Your Child and Migraine

Medically Reviewed by Melinda Ratini, MS, DO on April 28, 2024
3 min read

Migraines can be scary for kids and stress-inducing for their parents. After all, when a child you love hurts, you hurt, too.

You can help your youngster feel better. You may even be able to prevent a migraine from happening.

They can have pain on the front or both sides of their head. It usually feels like it's throbbing. The pain can last less than an hour or as long as a day or so.  In severe cases, it can last about a week.

Sometimes, kids with a migraine feel dizzy or sick to their stomach. Their vision might be blurry. Sounds, smells, or bright lights may bother them.

Young children with migraine might not have pain. Instead, they may have stomach problems and dizziness that keep coming back.

Kids with migraine can have auras before the pain hits. This is kind of a warning that a migraine is about to start. They might see:

  • Flashing or bright lights
  • Moving lines
  • Blurriness

Sometimes their arms, legs, or face might tingle. Young people who have migraine often get motion sickness, too.

It can help your doctor figure out what's happening if you keep a headache diary of your child's migraines. Keep track of:

  • When your child has migraines, including what time of day
  • How long they last
  • Where the pain is
  • How bad the pain is
  • Other symptoms
  • Triggers or warning signs that you or your child noticed before the migraine hit
  • Anything that made the migraines better or worse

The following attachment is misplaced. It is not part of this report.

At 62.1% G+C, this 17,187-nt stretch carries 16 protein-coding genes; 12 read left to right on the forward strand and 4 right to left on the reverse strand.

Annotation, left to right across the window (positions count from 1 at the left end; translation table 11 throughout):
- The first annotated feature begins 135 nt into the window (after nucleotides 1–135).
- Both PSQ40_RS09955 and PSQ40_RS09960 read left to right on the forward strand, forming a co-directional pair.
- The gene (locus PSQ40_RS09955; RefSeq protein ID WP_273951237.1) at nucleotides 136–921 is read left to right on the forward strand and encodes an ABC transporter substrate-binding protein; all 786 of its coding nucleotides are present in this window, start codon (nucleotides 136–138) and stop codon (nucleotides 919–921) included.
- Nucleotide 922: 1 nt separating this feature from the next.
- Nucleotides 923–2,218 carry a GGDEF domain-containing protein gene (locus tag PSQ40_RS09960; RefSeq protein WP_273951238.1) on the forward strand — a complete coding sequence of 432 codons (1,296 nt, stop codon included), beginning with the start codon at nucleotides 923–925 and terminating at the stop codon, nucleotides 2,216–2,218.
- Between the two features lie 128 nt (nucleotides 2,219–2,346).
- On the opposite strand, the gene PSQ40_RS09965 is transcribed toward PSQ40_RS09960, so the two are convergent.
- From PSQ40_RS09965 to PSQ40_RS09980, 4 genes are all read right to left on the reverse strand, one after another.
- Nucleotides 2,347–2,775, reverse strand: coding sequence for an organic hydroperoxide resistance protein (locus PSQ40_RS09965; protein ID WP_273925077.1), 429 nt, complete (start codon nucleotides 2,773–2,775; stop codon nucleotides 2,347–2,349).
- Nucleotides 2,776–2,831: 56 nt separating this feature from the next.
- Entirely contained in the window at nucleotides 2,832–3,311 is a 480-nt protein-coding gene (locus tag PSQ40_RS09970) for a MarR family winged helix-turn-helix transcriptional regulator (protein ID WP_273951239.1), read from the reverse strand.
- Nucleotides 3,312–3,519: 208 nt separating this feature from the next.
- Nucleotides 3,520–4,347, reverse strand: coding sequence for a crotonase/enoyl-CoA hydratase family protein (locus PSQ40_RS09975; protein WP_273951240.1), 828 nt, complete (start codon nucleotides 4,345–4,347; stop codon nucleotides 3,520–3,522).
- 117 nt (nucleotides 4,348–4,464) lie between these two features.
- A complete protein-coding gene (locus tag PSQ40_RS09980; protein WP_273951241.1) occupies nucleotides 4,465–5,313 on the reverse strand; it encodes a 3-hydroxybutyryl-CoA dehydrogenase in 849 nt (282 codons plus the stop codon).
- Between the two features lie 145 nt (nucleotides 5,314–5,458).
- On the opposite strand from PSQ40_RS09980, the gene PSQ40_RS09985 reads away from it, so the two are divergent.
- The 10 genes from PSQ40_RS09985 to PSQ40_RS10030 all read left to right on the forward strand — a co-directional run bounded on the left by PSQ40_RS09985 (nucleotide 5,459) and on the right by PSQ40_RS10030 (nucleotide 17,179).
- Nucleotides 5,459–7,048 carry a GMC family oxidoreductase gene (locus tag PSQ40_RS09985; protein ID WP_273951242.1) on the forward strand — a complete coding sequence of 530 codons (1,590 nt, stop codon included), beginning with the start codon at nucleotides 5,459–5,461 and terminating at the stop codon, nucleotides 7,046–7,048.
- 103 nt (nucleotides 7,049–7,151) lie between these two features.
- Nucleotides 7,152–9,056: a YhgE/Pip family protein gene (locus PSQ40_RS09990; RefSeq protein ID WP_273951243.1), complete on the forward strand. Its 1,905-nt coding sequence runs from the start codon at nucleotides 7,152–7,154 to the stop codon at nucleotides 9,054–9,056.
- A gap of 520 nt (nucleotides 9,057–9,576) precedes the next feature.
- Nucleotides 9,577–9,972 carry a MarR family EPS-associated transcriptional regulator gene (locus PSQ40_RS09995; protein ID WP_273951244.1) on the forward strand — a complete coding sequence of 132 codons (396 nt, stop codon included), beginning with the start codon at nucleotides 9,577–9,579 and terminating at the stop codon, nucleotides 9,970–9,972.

Your child's doctor can use the diary to learn more about the migraines and their triggers. This may help them find the best treatment.

You'll probably get questions about symptoms and any other health problems your kid has. Your child's doctor will probably also ask if anyone else in your family has migraines.

For some kids, sleep is enough to make a migraine go away. Let your child rest in a dark, quiet room. Putting a cool compress on their forehead or across their eyes may help.

Your doctor may suggest medicine. It might include:

  • Pain relievers like acetaminophen or ibuprofen
  • Special migraine drugs called triptans
  • Medicines to help with vomiting and nausea
  • Drugs to prevent migraines, if they happen a lot

You may also want to talk to the doctor about teaching your child relaxation techniques. If they can learn how to breathe deeply or relax their muscles, it may help ease their pain.

Luckily, a lot of kids outgrow migraines. Until then, help your child stay away from things that might cause them. They could include:

  • Skipping meals
  • Certain foods, like lunch meat, aged cheese, MSG, chocolate, and yogurt
  • Not enough sleep
  • Stress
  • Overscheduling

Make sure your child gets plenty of sleep and exercise with a well-rounded diet to help keep migraines at bay.

You never know when your child might have a migraine. That's why it's a good idea to have a plan if they're not at home. Talk to teachers, coaches, or other caregivers. Have medicine at school. Wherever your child goes, try to find a dark, quiet place for them if the pain hits.